Clean energy companies employed more than 24,000 Kansans at the end of 2022, a nearly 5 percent increase from 2021. Clean energy is a significant part of Kansas’ economy. More than three times as many Kansans worked in clean energy than the number of lawyers, web developers, and real estate agents combined. In 2022, clean energy jobs grew 50 percent faster than the overall economy, and this growth is expected to continue as federal clean energy and vehicle incentives lead to new clean energy projects, a resurgence of domestic manufacturing, and lower upfront costs for homeowners to make energy efficiency improvements.
The biggest sector in Kansas’ clean energy industry is energy efficiency, comprising over 68 percent of the state’s clean energy workforce. The 16,984 energy efficiency workers in Kansas manufacture ENERGY STAR-rated appliances, install efficient lighting, ventilation, and air conditioning (HVAC) systems, and install advanced building materials in homes and commercial buildings.
As more automakers and their suppliers continued to shift to electric vehicles, the clean transportation sector saw an increase in employment of nearly 12 percent in Kansas. The sector added over 270 new jobs for a total of 2,569 workers. Electric vehicle-related jobs accounted for most of the sector’s growth.
Renewable energy jobs in solar (11% growth) and wind (3% growth) continue to see gains throughout the state while smaller, emerging subsectors like battery storage technologies (10% growth) and grid modernization (11% growth) are also continuing to grow.
Clean energy jobs are found in every corner of the state. While big cities like Kansas City (10,127), Wichita (4,828), and Topeka (1,622) are some of the largest hubs for clean energy jobs, more than one in four — or almost 7,000 — jobs are in rural areas.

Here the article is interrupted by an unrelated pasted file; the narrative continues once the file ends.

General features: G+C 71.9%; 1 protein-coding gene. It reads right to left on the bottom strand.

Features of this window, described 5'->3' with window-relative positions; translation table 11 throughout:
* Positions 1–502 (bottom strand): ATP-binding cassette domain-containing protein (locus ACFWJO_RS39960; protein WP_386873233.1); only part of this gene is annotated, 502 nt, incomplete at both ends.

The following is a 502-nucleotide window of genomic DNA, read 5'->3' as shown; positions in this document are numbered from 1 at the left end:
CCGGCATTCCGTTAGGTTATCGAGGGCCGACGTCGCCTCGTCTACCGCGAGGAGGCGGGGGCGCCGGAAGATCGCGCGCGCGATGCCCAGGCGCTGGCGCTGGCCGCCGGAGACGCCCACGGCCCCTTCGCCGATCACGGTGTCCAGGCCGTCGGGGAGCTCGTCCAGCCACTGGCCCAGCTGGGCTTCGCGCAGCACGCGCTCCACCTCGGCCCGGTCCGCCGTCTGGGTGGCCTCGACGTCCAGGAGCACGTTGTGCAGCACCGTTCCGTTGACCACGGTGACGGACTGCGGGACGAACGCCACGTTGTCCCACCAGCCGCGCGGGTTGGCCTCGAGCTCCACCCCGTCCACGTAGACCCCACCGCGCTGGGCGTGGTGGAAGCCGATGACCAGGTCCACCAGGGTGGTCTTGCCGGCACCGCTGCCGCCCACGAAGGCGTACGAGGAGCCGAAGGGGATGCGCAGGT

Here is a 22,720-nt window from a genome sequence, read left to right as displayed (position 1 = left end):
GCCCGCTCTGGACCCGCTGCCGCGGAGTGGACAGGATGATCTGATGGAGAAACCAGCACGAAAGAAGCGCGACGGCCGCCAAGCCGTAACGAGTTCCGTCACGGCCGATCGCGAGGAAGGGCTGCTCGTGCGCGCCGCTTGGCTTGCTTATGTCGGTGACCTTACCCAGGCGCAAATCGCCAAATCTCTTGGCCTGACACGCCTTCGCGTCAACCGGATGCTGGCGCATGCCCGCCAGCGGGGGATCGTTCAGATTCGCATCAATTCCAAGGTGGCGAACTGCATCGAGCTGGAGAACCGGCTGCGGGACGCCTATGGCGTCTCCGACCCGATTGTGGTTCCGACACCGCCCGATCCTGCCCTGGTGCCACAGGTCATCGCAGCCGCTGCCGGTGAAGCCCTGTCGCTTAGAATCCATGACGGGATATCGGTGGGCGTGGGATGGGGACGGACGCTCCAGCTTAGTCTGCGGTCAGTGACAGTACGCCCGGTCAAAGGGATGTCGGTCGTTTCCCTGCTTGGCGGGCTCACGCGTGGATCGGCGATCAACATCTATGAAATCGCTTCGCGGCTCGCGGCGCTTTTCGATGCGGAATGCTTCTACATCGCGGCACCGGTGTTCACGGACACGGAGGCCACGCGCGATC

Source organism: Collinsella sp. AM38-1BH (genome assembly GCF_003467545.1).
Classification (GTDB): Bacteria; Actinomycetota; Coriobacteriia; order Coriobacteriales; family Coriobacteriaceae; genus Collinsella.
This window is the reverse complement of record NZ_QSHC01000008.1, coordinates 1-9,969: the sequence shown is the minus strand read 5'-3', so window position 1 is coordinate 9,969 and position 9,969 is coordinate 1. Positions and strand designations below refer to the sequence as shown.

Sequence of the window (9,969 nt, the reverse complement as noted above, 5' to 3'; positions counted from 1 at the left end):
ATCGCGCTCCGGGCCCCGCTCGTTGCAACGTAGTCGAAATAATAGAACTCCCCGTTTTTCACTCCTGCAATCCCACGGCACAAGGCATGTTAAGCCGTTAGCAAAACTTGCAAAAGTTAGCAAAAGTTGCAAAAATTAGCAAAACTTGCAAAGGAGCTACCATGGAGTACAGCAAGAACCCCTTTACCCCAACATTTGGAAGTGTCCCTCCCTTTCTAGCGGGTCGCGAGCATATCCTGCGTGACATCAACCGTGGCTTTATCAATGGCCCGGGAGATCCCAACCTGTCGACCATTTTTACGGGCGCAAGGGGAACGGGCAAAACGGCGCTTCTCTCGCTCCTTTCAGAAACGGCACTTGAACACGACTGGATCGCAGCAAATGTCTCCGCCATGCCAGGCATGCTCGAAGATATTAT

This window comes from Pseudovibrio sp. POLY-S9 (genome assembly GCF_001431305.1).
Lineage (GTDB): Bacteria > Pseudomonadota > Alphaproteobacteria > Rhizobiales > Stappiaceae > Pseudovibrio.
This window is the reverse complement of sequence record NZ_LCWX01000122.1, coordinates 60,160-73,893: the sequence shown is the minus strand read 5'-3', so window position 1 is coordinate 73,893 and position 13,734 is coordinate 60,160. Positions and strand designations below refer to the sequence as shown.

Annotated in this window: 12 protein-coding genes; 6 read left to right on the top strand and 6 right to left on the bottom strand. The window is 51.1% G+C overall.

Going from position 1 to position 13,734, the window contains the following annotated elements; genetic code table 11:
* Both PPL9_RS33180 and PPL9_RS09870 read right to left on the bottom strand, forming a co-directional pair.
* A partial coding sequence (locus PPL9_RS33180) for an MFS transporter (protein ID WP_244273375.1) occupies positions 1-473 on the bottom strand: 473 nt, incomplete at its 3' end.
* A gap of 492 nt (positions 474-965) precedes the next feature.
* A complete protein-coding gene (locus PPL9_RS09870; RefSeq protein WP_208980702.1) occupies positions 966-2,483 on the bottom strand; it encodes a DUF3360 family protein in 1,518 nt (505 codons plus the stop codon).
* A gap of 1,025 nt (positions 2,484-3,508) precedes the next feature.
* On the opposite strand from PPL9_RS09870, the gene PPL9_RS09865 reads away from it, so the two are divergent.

While recent federal policies, including investments and tax credits for energy efficiency upgrades, EV and solar purchases and new clean energy projects create strong tailwinds, there is still more to do. To meet the nation’s goals of reducing climate emissions by 50 percent by 2030, improve equity in the clean energy economy and grow clean energy jobs, lawmakers and policymakers should:
Across all clean energy sectors, the majority of clean energy jobs in Kansas were in professional services and construction.
Learn even more about clean energy jobs in Kansas.More Jobs Data
Unless otherwise stated, the data and analyses presented in this report by Evergreen Climate Innovations and Environmental Entrepreneurs (E2) are based on data collected for the 2023 U.S. Energy Employment Report (2023 USEER), produced by the United States Department of Energy (DOE) and collected and analyzed by BW Research Partnership (BWRP).